San Diego Crime Rate increases 6.9 Percent
SAN DIEGO (CNS) - A 6.9 percent increase in crime in San Diego last year, compared to 2011 is attributable to the downsizing of the San Diego Police Department, the state-mandated return of prison inmates to county jails, and an increasing transient population, police Chief William Lansdowne said Wednesday.
"The unfortunate part for me, as police chief, is that we have become a responsive police department, not a preventive police department, because we don't have the resources to do some of those things,'' Lansdowne said as he introduced the 2012 crime statistics to the City Council's Public Safety and Neighborhood Services Committee.
San Diego had 28.2 crimes per 1,000 in population, which is up for the second consecutive year.
Lansdowne said he's had to cut his budget in each of the last eight years. Major cities across the state have had to reduce their police forces, and all are seeing crime increases.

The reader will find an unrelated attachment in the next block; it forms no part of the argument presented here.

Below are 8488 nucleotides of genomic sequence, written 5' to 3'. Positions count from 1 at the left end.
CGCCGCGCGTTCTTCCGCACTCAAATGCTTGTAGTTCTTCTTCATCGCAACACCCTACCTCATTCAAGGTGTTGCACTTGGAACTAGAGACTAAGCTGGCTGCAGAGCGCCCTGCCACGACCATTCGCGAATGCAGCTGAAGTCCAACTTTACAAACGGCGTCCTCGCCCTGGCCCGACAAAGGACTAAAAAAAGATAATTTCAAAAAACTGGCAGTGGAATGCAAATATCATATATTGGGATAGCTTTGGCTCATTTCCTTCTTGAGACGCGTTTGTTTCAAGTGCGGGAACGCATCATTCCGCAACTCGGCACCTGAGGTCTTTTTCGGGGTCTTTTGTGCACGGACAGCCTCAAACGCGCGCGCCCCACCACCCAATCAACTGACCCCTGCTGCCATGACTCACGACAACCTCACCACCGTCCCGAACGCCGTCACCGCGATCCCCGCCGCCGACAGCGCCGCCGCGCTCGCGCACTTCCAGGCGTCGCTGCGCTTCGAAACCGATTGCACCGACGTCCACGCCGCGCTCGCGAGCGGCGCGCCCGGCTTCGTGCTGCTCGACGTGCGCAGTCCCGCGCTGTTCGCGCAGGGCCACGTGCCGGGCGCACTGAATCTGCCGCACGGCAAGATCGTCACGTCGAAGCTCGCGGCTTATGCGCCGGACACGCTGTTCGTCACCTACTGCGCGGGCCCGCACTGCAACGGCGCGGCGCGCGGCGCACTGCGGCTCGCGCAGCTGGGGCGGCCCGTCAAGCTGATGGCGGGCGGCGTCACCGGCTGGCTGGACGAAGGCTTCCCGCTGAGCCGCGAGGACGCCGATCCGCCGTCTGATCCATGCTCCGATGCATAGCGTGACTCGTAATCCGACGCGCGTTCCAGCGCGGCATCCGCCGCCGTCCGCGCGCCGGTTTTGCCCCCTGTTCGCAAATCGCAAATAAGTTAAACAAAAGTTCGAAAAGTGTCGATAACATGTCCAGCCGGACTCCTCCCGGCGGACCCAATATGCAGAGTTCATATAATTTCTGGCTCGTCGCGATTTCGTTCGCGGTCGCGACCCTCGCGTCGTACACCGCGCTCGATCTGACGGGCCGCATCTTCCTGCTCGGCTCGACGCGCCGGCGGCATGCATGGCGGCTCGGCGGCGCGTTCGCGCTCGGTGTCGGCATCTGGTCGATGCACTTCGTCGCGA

"Cops do matter,'' Lansdowne said.
Assistant Chief Shelley Zimmerman said the SDPD employs 315 fewer sworn officers right now than it did in 2003 and are currently 144 below what is budgeted for this year.
About 2,100 former state prisoners have been returned to San Diego County under the state's realignment of its corrections system, with a 24 percent recidivism rate, according to to Lansdowne.
Lansdowne said the transient population has brought problems with drugs, alcoholism and mental health.
"The county and the state have really cut back on the services,'' Lansdowne said. "The only ones who can respond to many of these problems at 3 in the morning is law enforcement.''
According to the SDPD, the number of murders in San Diego climbed from 38 in 2011 to 47 in 2012, rape increased by 11 cases to 304, aggravated assaults jumped 10.4 percent and thefts were up 9 percent.
Despite the crime rate increase, the 2012 rate equals that of 2009 and is lower than most years recorded in the first decade of the 21st century. The number of crimes committed annually are comparable to the 1960s and 1970s, according to the SDPD report.